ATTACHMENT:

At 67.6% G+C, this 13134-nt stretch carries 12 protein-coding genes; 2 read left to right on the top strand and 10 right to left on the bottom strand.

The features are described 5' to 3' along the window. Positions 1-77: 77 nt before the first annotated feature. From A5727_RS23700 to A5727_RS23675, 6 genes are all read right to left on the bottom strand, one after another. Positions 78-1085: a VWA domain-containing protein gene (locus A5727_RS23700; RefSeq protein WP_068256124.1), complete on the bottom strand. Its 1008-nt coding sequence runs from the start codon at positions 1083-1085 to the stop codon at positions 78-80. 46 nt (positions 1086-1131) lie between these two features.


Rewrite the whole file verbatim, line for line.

At 67.6% G+C, this 13134-nt stretch carries 12 protein-coding genes; 2 read left to right on the top strand and 10 right to left on the bottom strand.

The features are described 5' to 3' along the window. Positions 1-77: 77 nt before the first annotated feature. From A5727_RS23700 to A5727_RS23675, 6 genes are all read right to left on the bottom strand, one after another. Positions 78-1085: a VWA domain-containing protein gene (locus A5727_RS23700; RefSeq protein WP_068256124.1), complete on the bottom strand. Its 1008-nt coding sequence runs from the start codon at positions 1083-1085 to the stop codon at positions 78-80. 46 nt (positions 1086-1131) lie between these two features.